The announcement came along with the promise of an investment of $257 million at the Fairfax and Detroit Hamtramck assembly centers.

The money will prepare Fairfax to build the next generation Chevrolet Malibu, and make Detroit Hamtramck a second source for Malibu. This is an optimistic step taken to “ensure that Chevrolet can meet demand” for its new mid-size sedan.

Whether such demand appears remains to be seen.

However, in fairness, GM’s recent product launches have been more successful than the previous ones leading up to its bankruptcy last year.

GM is able to repay the taxpayers in full, with interest, ahead of schedule, because more customers are buying vehicles such as the Chevrolet Malibu and Buick LaCrosse “we build here in Fairfax,” said Whitacre.

Follow the money

The U.S., Canadian, and Ontario governments, as part of the launch of the new GM, provided controversial loans of $8.4 billion and took large equity stakes in the new company. Today’s payment of $5.8 billion ($4.7 billion to the U.S. Treasury and $C1.1 billion to Export Development Canada) completes the payback of these loans, but does not get taxpayers or GM off the hook.

Under the loan terms, GM had until 2015 to repay the cash part of the loan it closed out today. Overall, this return of what now totals ~$8.4 billion is only a small portion of the actual amount due to taxpayers, who fronted roughly $50 billion in the U.S. alone. For the balance due, taxpayers instead own a 61% stake in the privately held company, and a successful public offering or IPO remains crucial to the government getting its money back – as it subsequently sells or attempts to sell the stock to private investors.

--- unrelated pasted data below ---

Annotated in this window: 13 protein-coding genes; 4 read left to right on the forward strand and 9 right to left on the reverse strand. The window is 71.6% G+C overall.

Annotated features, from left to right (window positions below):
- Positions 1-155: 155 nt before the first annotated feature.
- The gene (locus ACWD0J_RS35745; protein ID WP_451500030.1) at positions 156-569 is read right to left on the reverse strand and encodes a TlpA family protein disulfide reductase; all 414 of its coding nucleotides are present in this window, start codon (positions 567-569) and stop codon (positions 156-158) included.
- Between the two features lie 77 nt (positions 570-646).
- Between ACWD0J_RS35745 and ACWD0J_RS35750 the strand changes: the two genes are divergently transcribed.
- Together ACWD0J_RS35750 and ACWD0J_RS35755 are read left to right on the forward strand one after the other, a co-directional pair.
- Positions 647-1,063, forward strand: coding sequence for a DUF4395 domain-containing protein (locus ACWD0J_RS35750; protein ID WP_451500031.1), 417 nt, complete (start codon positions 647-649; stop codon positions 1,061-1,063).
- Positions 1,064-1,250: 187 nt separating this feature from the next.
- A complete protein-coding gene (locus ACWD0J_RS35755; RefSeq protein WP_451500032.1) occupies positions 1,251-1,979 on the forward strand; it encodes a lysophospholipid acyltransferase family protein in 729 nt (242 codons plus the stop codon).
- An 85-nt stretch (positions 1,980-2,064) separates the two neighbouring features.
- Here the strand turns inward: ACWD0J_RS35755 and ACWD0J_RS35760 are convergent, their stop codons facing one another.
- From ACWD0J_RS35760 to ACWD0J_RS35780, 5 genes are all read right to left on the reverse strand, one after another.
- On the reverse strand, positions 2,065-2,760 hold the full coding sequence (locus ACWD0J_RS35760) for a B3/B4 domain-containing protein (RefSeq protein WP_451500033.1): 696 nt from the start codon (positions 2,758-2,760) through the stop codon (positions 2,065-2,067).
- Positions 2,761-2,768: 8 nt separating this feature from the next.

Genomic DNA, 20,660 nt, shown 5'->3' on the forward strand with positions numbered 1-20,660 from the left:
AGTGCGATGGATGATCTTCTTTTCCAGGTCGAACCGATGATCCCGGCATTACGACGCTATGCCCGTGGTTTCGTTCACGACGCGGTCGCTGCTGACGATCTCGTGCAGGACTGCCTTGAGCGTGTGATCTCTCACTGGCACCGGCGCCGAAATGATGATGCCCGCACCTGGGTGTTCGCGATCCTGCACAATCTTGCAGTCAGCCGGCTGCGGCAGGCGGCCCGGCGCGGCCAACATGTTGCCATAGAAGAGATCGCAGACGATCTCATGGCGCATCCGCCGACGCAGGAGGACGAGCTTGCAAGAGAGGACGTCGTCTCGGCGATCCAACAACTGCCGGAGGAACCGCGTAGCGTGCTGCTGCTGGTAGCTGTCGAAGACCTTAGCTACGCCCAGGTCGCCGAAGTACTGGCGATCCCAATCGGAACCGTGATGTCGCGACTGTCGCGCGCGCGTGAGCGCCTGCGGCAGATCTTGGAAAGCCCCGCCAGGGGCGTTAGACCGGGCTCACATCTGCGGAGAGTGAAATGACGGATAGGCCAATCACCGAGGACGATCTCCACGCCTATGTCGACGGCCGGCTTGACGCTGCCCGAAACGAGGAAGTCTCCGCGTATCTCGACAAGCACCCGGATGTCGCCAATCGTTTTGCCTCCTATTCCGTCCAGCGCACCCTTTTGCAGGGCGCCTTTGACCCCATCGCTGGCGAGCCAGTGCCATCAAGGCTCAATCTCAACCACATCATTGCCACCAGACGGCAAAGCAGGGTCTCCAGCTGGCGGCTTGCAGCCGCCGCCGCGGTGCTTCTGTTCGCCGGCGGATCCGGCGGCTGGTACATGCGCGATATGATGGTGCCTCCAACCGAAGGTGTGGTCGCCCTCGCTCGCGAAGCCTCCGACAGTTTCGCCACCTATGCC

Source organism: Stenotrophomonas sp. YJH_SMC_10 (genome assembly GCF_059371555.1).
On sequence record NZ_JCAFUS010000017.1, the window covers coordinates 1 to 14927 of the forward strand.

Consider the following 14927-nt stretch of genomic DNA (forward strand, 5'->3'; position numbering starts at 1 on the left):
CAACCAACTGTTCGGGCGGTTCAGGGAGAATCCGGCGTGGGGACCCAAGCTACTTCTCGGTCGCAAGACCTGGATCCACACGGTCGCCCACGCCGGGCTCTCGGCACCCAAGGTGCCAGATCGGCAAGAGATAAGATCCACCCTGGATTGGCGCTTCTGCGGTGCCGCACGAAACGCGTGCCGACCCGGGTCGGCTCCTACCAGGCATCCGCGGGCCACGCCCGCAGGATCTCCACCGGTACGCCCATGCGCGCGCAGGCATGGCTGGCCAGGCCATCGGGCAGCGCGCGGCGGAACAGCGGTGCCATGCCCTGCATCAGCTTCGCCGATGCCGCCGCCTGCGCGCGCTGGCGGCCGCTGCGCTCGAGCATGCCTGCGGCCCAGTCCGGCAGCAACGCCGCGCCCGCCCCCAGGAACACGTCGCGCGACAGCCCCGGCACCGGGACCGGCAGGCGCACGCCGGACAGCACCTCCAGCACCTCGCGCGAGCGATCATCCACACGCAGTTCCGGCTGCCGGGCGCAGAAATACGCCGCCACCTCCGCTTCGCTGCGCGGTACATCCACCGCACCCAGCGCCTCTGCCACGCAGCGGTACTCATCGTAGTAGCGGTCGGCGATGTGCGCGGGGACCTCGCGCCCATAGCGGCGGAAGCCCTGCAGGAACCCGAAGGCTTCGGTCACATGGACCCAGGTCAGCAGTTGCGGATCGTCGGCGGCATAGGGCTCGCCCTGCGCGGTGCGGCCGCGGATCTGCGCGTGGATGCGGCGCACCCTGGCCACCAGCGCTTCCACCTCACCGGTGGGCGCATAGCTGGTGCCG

Multiple studies, of course,  have said that taxpayers will never recover what was actually invested in GM. See Taxpayers Will Take Big Losses on Auto Bailouts.

However,  the same was said about an earlier taxpayer investment in Chrysler Corporation, under the pugnacious Lido Anthony Iacocca, who paid back every cent with interest.


GM Expected to Pay Off U.S. Loans on Wednesday

Aiming to win back right-wing skeptics who’re shunning the automaker.

by on Apr.20, 2010

Why is this man smiling? GM CEO Ed Whitacre may be thinking about paying off government loans, staging an IPO, expanding a key plant -- and winning over bailout skeptics in Washington.

We’ve become an angry nation, and whether it’s health care, gun control, Sarah Palin or Tea Parties, there’s something for everyone to get worked up about.  Like General Motors, which seems to cross the political spectrum when it comes to those angered by the tens of billions of dollars the company received from the federal treasury to keep it afloat last year.

No wonder Chairman and CEO Edward Whitacre Jr. is willing to draw down the struggling automaker’s bank account in a bit to placate critics.  The tall and lanky Texan has already authorized two repayments – for a total of $2 billion — and, reports suggest, Whitacre will have some more news when he visits the GM plant in Fairfax, Kansas, tomorrow.  Several well-placed sources suggest the primary headline will be the complete payback of the $4.7 billion the automaker still owes the government.